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Stage with confidence using git add -p

osuka42 profile image Oscar Mendoza ・1 min read

From the official documentation

-p
--patch
Interactively choose hunks of patch between the index and the work tree and add them to the index. This gives the user a chance to review the difference before adding modified contents to the index.
This effectively runs add --interactive, but bypasses the initial command menu and directly jumps to the patch subcommand. See β€œInteractive mode” for details.

Said so, git add -p allows you to pick which chunks of code are going to be staged from all your current changes.

git add -p
git status -v

I use this all the time to avoid committing something unintended.
Try it!

Discussion

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lukad profile image
Luka Dornhecker

I am not an adherent of tiny commits at all.

I'm not adherent of tiny commits either but I like to keep my commits clean and have them not change too many things that are not related.
For example when I work on a feature and I do some refactoring unrelated to that, I like to keep those changes separate.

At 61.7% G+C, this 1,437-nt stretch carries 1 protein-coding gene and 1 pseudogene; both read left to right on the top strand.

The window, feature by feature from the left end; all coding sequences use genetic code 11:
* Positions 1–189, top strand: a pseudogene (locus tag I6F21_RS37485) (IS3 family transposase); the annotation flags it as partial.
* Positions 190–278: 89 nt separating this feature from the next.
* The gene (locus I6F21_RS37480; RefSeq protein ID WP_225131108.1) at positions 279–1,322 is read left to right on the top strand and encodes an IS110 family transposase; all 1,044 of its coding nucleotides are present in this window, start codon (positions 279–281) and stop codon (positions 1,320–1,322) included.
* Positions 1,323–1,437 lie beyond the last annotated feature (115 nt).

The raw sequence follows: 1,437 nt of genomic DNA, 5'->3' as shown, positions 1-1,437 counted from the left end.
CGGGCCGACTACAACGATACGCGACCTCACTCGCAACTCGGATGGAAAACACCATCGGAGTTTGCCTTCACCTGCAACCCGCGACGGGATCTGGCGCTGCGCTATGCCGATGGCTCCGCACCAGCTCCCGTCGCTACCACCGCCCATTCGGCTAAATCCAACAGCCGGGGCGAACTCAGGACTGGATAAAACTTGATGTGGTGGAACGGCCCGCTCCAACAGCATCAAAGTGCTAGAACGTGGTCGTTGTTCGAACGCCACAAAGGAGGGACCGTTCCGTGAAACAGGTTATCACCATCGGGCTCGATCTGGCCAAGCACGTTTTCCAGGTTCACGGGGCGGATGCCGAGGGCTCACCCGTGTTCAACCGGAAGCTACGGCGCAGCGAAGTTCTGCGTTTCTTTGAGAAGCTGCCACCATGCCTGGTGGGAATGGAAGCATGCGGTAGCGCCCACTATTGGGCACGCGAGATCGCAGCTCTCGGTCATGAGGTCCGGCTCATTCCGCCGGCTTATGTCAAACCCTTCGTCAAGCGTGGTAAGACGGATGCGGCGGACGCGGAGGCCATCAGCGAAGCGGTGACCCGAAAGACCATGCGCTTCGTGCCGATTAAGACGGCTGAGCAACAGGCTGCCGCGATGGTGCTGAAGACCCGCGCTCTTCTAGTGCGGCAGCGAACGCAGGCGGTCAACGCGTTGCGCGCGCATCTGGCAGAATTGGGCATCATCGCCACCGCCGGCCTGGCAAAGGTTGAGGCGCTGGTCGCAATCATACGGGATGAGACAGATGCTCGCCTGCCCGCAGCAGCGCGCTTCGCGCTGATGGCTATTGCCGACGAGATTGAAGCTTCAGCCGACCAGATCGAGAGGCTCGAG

How is it better than git diff?

You can discard (delete) changes that you don't want to commit by pressing d and you can edit the diff you are currently viewing by pressing e.
It's just a matter of preference though.

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jess profile image
Jess Lee (she/her)

@maestromac showed this to me a little while ago and now I use it every time!

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maestromac profile image
Mac Siri

Always add -p!

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Luka Dornhecker

I often use add -p to split my changes into several smaller commits that make sense on their own instead of creating one giant commit.

I also use it to review my changes before committing.

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Sanket Patel

That's awesome. Thanks for sharing.